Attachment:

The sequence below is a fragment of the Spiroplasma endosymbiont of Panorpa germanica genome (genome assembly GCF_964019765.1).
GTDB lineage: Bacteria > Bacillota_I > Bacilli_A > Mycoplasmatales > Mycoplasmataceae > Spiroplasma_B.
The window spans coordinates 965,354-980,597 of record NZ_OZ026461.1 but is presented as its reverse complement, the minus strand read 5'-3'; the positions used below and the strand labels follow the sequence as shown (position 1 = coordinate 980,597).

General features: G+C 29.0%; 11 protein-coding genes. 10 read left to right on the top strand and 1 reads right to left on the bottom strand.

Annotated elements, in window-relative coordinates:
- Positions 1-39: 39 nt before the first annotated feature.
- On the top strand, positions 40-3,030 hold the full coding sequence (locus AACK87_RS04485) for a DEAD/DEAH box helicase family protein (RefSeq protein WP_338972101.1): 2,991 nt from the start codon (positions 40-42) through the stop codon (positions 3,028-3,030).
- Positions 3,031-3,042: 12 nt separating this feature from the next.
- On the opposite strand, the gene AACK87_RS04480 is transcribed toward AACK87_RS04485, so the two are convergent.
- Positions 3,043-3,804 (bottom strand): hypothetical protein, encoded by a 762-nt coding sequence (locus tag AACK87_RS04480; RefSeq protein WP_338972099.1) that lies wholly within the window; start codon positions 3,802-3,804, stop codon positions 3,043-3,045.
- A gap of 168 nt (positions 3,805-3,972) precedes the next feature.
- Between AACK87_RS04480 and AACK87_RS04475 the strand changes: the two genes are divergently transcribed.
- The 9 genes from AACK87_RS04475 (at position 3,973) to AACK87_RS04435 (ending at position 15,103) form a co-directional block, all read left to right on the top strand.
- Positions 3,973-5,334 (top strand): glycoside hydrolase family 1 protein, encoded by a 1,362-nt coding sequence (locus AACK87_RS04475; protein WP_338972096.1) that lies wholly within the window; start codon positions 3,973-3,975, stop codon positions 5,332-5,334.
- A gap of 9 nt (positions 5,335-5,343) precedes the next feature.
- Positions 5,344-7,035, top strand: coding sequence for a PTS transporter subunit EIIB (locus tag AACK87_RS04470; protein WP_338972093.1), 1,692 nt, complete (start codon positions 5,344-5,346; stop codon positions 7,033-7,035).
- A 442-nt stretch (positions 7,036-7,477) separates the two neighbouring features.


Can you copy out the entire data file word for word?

The sequence below is a fragment of the Spiroplasma endosymbiont of Panorpa germanica genome (genome assembly GCF_964019765.1).
GTDB lineage: Bacteria > Bacillota_I > Bacilli_A > Mycoplasmatales > Mycoplasmataceae > Spiroplasma_B.
The window spans coordinates 965,354-980,597 of record NZ_OZ026461.1 but is presented as its reverse complement, the minus strand read 5'-3'; the positions used below and the strand labels follow the sequence as shown (position 1 = coordinate 980,597).

General features: G+C 29.0%; 11 protein-coding genes. 10 read left to right on the top strand and 1 reads right to left on the bottom strand.

Annotated elements, in window-relative coordinates:
- Positions 1-39: 39 nt before the first annotated feature.
- On the top strand, positions 40-3,030 hold the full coding sequence (locus AACK87_RS04485) for a DEAD/DEAH box helicase family protein (RefSeq protein WP_338972101.1): 2,991 nt from the start codon (positions 40-42) through the stop codon (positions 3,028-3,030).
- Positions 3,031-3,042: 12 nt separating this feature from the next.
- On the opposite strand, the gene AACK87_RS04480 is transcribed toward AACK87_RS04485, so the two are convergent.
- Positions 3,043-3,804 (bottom strand): hypothetical protein, encoded by a 762-nt coding sequence (locus tag AACK87_RS04480; RefSeq protein WP_338972099.1) that lies wholly within the window; start codon positions 3,802-3,804, stop codon positions 3,043-3,045.
- A gap of 168 nt (positions 3,805-3,972) precedes the next feature.
- Between AACK87_RS04480 and AACK87_RS04475 the strand changes: the two genes are divergently transcribed.
- The 9 genes from AACK87_RS04475 (at position 3,973) to AACK87_RS04435 (ending at position 15,103) form a co-directional block, all read left to right on the top strand.
- Positions 3,973-5,334 (top strand): glycoside hydrolase family 1 protein, encoded by a 1,362-nt coding sequence (locus AACK87_RS04475; protein WP_338972096.1) that lies wholly within the window; start codon positions 3,973-3,975, stop codon positions 5,332-5,334.
- A gap of 9 nt (positions 5,335-5,343) precedes the next feature.
- Positions 5,344-7,035, top strand: coding sequence for a PTS transporter subunit EIIB (locus tag AACK87_RS04470; protein WP_338972093.1), 1,692 nt, complete (start codon positions 5,344-5,346; stop codon positions 7,033-7,035).
- A 442-nt stretch (positions 7,036-7,477) separates the two neighbouring features.